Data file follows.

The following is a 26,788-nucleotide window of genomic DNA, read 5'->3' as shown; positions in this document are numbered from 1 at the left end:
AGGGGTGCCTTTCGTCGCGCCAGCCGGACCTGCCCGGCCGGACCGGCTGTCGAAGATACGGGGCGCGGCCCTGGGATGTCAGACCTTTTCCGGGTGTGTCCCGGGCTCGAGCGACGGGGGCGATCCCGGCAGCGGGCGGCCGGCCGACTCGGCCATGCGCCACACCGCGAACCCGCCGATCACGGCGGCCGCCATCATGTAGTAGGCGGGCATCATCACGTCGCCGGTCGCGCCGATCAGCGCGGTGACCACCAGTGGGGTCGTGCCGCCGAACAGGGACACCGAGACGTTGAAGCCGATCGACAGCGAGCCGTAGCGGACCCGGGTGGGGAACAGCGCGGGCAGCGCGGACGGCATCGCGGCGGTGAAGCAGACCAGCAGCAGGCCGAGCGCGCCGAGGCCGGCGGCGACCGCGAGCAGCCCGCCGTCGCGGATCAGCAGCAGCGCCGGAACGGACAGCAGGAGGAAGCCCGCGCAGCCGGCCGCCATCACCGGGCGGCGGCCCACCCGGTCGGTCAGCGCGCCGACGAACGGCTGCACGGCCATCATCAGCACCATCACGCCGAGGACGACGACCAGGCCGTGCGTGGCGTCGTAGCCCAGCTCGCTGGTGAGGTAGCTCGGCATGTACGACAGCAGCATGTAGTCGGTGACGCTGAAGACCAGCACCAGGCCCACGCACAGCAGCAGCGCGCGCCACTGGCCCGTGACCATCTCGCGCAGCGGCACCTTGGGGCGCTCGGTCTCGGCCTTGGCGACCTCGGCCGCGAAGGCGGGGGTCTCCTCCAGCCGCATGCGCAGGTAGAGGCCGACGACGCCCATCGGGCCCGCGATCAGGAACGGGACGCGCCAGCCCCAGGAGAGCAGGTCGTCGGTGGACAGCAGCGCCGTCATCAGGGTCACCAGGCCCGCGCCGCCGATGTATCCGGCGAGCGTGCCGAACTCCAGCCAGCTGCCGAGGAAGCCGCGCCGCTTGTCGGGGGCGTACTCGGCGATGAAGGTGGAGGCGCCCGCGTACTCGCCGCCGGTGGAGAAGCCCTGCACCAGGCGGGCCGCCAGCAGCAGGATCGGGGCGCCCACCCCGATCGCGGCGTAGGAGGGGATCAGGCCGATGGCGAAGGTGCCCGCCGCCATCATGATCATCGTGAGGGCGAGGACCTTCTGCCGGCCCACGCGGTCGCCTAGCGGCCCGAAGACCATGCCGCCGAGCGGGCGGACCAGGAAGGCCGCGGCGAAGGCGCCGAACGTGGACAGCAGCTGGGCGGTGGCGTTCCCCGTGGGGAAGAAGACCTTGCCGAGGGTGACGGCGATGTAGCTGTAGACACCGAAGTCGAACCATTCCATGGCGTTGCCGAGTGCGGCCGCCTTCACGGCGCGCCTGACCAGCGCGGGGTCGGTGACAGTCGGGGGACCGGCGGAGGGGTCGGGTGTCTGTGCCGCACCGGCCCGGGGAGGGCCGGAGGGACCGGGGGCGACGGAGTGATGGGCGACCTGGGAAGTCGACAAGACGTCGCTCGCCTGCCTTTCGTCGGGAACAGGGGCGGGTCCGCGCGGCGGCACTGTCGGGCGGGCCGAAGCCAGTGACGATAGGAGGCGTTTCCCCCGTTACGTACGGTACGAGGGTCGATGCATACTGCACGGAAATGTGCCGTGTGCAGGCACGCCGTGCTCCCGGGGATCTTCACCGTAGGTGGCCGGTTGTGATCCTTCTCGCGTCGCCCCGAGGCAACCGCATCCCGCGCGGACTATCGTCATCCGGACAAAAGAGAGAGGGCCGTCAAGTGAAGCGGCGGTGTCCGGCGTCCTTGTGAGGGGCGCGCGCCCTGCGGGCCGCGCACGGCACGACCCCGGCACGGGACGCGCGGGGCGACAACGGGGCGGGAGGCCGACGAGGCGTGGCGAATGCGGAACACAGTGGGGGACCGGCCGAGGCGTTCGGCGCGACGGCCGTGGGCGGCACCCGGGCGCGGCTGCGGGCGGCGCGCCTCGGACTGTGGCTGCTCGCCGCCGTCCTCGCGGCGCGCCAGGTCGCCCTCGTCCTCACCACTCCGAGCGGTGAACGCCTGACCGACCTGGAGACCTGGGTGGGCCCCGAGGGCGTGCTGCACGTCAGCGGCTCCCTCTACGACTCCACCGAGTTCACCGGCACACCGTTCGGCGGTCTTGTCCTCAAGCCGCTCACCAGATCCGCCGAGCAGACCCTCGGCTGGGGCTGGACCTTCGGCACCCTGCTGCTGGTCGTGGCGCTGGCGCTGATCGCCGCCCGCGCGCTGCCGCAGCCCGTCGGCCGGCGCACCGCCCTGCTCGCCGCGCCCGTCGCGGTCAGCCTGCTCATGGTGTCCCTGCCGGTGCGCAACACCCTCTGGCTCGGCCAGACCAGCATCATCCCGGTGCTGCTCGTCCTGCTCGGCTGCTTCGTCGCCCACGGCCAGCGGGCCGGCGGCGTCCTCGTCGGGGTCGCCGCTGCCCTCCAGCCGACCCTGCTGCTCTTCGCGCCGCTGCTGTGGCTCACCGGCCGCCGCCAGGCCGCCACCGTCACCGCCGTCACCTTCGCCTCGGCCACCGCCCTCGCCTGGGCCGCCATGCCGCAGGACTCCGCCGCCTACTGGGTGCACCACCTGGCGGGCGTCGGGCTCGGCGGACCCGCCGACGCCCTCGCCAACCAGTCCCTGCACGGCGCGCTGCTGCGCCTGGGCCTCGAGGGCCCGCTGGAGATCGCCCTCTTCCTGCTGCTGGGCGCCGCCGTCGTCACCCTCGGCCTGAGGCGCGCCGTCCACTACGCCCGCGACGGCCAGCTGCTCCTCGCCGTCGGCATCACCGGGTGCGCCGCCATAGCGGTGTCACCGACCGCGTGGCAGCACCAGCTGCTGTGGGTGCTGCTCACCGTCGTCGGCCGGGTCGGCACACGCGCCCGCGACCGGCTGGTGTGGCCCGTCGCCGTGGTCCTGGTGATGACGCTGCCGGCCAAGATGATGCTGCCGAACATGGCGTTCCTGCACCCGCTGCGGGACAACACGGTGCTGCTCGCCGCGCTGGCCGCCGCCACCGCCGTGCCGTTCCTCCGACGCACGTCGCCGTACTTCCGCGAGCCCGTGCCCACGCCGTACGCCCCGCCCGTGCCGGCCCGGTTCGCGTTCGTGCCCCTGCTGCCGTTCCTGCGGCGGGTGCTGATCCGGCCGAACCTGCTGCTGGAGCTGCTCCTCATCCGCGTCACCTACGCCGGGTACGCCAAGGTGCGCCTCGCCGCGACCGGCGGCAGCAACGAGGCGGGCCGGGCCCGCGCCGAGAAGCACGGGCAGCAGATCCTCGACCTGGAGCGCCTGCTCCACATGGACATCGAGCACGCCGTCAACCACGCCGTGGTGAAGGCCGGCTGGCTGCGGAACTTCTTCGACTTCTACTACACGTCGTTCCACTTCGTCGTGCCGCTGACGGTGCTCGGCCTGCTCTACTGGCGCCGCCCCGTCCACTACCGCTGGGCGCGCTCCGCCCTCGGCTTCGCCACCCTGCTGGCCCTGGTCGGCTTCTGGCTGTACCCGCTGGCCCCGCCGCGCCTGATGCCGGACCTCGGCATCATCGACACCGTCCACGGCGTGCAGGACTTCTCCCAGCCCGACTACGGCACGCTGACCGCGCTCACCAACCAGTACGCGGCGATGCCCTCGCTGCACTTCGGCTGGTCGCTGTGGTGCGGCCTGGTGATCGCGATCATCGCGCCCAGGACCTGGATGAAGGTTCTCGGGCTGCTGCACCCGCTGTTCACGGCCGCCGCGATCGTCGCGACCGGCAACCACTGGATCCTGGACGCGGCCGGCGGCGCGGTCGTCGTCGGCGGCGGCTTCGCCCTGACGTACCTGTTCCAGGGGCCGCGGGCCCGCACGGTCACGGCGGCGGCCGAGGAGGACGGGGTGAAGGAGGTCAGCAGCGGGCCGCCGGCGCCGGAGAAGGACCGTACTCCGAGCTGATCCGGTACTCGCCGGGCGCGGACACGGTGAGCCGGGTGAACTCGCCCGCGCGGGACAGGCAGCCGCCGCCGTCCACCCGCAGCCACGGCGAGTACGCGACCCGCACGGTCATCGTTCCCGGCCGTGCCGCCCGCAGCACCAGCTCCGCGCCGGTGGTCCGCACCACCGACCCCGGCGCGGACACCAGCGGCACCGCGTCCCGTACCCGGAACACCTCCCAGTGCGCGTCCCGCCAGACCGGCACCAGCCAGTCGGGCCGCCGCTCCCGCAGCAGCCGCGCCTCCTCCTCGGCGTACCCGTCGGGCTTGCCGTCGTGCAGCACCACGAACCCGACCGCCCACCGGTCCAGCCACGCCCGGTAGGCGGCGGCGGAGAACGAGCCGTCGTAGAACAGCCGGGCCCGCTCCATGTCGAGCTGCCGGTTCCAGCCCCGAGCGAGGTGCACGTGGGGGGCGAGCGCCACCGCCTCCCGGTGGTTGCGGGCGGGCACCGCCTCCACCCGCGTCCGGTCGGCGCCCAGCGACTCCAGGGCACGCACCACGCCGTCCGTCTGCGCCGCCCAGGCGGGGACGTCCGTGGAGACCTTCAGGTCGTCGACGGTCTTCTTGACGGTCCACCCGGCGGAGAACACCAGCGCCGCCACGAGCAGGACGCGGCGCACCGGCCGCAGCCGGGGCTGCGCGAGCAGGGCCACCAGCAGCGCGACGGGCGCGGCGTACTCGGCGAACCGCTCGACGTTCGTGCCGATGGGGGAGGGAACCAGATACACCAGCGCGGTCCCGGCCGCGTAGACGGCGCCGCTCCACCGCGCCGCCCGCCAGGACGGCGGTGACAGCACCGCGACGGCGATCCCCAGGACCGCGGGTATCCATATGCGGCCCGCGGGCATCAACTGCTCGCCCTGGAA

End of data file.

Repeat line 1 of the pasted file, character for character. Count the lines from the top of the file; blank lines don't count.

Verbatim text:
The following is a 26,788-nucleotide window of genomic DNA, read 5'->3' as shown; positions in this document are numbered from 1 at the left end: